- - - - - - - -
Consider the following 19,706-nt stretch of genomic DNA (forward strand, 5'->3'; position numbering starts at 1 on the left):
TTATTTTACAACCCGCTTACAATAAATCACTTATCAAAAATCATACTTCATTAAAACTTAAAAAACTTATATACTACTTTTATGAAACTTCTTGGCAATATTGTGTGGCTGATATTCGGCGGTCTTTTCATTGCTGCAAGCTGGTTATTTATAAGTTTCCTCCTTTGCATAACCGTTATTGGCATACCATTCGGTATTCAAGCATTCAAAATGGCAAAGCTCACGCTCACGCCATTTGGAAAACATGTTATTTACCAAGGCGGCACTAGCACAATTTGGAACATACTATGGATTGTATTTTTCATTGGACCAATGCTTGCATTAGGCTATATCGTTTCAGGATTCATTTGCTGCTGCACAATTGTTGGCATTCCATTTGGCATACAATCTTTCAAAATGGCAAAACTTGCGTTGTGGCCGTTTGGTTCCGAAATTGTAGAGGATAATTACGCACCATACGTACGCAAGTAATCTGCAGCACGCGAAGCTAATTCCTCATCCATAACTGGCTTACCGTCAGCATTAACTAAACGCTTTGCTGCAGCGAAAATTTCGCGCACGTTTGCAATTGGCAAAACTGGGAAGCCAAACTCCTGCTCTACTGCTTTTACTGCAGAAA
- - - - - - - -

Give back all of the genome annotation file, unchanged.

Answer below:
Consider the following 19,706-nt stretch of genomic DNA (forward strand, 5'->3'; position numbering starts at 1 on the left):
TTATTTTACAACCCGCTTACAATAAATCACTTATCAAAAATCATACTTCATTAAAACTTAAAAAACTTATATACTACTTTTATGAAACTTCTTGGCAATATTGTGTGGCTGATATTCGGCGGTCTTTTCATTGCTGCAAGCTGGTTATTTATAAGTTTCCTCCTTTGCATAACCGTTATTGGCATACCATTCGGTATTCAAGCATTCAAAATGGCAAAGCTCACGCTCACGCCATTTGGAAAACATGTTATTTACCAAGGCGGCACTAGCACAATTTGGAACATACTATGGATTGTATTTTTCATTGGACCAATGCTTGCATTAGGCTATATCGTTTCAGGATTCATTTGCTGCTGCACAATTGTTGGCATTCCATTTGGCATACAATCTTTCAAAATGGCAAAACTTGCGTTGTGGCCGTTTGGTTCCGAAATTGTAGAGGATAATTACGCACCATACGTACGCAAGTAATCTGCAGCACGCGAAGCTAATTCCTCATCCATAACTGGCTTACCGTCAGCATTAACTAAACGCTTTGCTGCAGCGAAAATTTCGCGCACGTTTGCAATTGGCAAAACTGGGAAGCCAAACTCCTGCTCTACTGCTTTTACTGCAGAAA